It’s this version of the attack the scientists used to extract secret keys stored on RSA’s SecurID 800 and many other devices that use PKCS#11, a programming interface included in a wide variety of commercial cryptographic devices. Under the attack Bleichenbacher devised, it took attackers about 215,000 oracle calls on average to pierce a 1024-bit cryptographic wrapper. That required enough overhead to prevent the attack from posing a practical threat against such devices. By modifying the algorithm used in the original attack, the revised method reduced the number of calls to just 9,400, requiring only about 13 minutes of queries, Green said.

Other devices that store RSA keys that are vulnerable to the same attack include the Aladdin eTokenPro and iKey 2032 made by SafeNet, the CyberFlex manufactured by Gemalto, and Siemens’ CardOS, according to the paper.

Nov 30 2011

BozoCrack – MD5 Password Hash Cracker

BozoCrack is a depressingly effective MD5 password hash cracker with almost zero CPU/GPU load. Instead of rainbow tables, dictionaries, or brute force, BozoCrack simply finds the plaintext password. Specifically, it googles the MD5 hash and hopes the plaintext appears somewhere on the first page of results.

It works way better than it ever should.

How?
Basic usage:

$ ruby bozocrack.rb my_md5_hashes.txt

The input file has no specified format. BozoCrack automatically picks up strings that look like MD5 hashes. A single line shouldn’t contain more than one hash.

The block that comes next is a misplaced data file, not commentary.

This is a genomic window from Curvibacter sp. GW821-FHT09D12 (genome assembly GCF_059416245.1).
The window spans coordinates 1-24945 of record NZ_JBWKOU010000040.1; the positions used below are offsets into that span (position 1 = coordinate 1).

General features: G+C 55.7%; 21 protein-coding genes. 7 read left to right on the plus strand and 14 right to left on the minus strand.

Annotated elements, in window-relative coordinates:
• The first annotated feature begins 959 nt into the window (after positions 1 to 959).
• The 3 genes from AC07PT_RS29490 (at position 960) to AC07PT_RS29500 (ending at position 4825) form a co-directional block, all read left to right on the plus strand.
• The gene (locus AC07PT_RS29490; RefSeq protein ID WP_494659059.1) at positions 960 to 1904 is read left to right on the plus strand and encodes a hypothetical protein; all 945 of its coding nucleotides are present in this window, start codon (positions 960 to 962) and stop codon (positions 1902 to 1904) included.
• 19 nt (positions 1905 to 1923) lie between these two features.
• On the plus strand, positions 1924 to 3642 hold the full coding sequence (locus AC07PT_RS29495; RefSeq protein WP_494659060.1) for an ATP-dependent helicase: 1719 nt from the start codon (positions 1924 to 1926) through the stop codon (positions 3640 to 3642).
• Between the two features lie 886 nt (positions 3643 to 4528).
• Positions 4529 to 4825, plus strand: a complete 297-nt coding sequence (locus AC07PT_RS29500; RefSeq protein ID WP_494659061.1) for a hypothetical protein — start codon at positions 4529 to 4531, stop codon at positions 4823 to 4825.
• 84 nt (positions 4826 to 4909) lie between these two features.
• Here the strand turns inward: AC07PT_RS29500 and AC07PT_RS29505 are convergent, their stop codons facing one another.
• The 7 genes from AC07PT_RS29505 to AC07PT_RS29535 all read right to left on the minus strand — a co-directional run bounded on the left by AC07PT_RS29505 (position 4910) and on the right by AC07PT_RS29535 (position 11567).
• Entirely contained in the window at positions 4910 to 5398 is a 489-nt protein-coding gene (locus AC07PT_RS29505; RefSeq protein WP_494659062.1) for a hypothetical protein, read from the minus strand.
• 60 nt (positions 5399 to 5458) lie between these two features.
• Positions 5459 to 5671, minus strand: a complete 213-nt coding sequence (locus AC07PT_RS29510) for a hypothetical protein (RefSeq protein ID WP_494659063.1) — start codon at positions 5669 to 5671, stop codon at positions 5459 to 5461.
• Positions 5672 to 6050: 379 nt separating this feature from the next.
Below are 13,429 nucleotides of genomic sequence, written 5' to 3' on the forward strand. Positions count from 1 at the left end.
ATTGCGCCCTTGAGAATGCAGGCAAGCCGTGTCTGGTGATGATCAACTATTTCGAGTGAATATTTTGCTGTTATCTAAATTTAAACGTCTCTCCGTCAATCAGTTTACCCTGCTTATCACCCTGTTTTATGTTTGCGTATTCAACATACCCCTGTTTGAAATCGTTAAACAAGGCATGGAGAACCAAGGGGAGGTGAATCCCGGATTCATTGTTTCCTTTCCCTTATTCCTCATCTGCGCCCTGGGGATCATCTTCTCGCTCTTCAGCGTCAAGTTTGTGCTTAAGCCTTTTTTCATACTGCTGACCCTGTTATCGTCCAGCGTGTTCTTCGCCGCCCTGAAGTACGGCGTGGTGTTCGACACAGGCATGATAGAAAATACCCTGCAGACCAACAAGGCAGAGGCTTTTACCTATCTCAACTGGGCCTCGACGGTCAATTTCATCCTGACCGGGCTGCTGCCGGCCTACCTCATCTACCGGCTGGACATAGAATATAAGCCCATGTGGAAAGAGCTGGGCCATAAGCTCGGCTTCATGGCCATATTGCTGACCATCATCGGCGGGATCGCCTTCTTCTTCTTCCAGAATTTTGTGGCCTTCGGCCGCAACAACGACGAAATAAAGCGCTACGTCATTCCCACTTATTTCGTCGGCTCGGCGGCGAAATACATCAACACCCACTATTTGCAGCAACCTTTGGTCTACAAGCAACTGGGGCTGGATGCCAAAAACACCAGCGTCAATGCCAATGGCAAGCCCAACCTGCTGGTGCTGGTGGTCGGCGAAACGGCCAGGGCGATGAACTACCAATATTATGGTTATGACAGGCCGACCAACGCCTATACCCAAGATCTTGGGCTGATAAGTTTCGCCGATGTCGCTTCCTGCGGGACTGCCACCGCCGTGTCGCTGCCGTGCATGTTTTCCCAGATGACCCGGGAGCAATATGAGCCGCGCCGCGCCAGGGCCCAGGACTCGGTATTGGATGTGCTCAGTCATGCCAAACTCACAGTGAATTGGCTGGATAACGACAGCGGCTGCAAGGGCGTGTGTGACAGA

Example with output:

$ ruby bozocrack.rb example.txt
Loaded 5 unique hashes
fcf1eed8596699624167416a1e7e122e:octopus
bed128365216c019988915ed3add75fb:passw0rd
d0763edaa9d9bd2a9516280e9044d885:monkey
dfd8c10c1b9b58c8bf102225ae3be9eb:12081977
ede6b50e7b5826fe48fc1f0fe772c48f:1q2w3e4r5t6y

Why?
To show just how bad an idea it is to use plain MD5 as a password hashing mechanism. Honestly, if the passwords can be cracked with this software, there are no excuses.

Who?
BozoCrack was written by Juuso Salonen

Download: bozocrack.rb

Jan 08 2010

768-bit RSA Cracked

Researchers have decomposed a 768-bit number with 232 decimal places into its two prime factors and published a paper with their results. The number is the string released as “RSA-768″ under the now defunct RSA Challenge. As a result, RSA encryptions with 768-bit keys must, from now on, be considered cracked.RSA Key

It took the team of researchers from Switzerland, Japan, Germany, France, the US and the Netherlands about two and a half years to perform the factorisation. The first step of the calculation, polynomial selection, required half a year on a cluster consisting of 80 PCs, while the second and considerably more labour-intensive sieving step took about two years on a cluster of several hundred computers. According to the researchers, a single Opteron processor with 2 Gbytes of RAM would have needed about 1,500 years to complete the sieving step.

As RSA-512 was cracked about a decade ago, the researchers assume that the computing power required to master RSA-1024 is likely to become available in about ten years. They therefore recommend that all 1024-bit RSA keys be decommissioned by 2014 at the latest.

Source: The H Security